Peter and Mark
As we listen to Mark’s Gospel we hear of a strange incident. When Peter comes to his fifth talk, he quotes almost exclusively from Matthew’s account. This is probably because he had been the eyewitness to the events being recounted and could have dictate the information to Matthew. He was the one who had followed Jesus at a distance and watched events. (Matt 14: 58).
Peter reads: “… Then all the disciples forsook him and fled. Then those who had seized Jesus led him to Caiaphas the high priest. …” (Matt 26: 56-57).
But Peter intrudes into the middle of this dramatic story an unimportant incident. He recalls that a young man had followed the soldiers and Jesus. He explains that: “A young man followed him with nothing but a linen cloth about his body; and they seized him, but he left the linen cloth and ran away naked.”(Mark 14: 51-52).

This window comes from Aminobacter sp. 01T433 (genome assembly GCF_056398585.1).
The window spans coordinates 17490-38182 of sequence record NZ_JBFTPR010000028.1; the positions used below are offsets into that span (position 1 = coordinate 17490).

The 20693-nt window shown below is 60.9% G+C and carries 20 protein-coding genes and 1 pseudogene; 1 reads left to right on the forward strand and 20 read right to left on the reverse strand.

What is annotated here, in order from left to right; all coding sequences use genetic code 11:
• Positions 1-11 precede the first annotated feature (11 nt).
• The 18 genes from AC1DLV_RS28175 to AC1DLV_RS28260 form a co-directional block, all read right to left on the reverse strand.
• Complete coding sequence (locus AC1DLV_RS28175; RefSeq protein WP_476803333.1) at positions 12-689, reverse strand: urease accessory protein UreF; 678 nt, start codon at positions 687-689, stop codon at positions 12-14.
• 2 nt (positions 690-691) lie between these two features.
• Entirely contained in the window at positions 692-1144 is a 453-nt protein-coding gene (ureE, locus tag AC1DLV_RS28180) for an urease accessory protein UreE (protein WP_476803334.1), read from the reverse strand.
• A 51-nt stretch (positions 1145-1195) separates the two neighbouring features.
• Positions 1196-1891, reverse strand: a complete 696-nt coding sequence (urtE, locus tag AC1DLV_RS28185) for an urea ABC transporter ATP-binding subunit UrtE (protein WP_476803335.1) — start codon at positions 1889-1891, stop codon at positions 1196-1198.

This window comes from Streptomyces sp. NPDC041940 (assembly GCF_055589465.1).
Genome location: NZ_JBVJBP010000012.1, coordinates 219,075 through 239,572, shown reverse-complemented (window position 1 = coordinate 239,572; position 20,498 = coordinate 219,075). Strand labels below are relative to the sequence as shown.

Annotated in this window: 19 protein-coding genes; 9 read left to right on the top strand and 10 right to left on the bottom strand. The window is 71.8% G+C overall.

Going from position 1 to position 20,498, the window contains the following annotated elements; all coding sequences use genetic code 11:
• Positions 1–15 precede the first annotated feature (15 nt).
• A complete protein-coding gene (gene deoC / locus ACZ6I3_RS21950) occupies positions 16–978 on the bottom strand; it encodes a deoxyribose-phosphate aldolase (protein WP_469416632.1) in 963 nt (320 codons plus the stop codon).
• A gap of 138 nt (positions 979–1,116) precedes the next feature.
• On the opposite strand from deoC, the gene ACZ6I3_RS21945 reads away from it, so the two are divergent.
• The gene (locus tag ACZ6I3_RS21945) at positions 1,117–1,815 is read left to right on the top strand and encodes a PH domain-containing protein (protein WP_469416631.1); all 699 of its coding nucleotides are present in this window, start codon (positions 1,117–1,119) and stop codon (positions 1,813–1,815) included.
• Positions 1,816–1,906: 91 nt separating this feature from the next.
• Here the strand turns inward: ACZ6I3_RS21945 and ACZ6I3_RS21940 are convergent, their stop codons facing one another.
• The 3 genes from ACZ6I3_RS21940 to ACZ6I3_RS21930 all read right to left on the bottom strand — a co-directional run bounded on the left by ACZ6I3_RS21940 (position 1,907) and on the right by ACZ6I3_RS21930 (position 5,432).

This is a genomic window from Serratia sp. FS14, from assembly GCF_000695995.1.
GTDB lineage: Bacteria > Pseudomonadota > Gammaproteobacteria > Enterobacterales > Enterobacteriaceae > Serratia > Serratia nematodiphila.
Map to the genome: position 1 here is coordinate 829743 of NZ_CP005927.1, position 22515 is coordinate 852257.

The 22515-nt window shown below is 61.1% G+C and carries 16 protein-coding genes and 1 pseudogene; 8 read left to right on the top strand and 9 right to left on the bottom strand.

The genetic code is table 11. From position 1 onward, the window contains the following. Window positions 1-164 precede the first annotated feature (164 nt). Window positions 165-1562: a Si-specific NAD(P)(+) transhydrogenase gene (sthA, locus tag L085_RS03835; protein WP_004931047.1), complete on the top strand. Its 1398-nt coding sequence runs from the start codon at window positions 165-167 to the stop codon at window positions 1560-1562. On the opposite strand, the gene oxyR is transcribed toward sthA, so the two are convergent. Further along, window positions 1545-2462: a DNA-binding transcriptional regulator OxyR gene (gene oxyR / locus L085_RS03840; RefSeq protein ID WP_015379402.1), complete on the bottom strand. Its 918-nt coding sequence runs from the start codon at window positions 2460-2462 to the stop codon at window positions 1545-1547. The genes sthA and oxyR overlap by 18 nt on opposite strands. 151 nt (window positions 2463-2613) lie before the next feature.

In the past, it has been suggested that the young man was Mark. If so, and the man organising the recoding of Peter’s words was Mark, the possibility increases that it was Mark. I can image Peter glancing up from his papers, looking at Mark in a friendly way – possibly with a slight smile. In so doing he would be indicating to the audience Mark’s attempt to be brave at the time.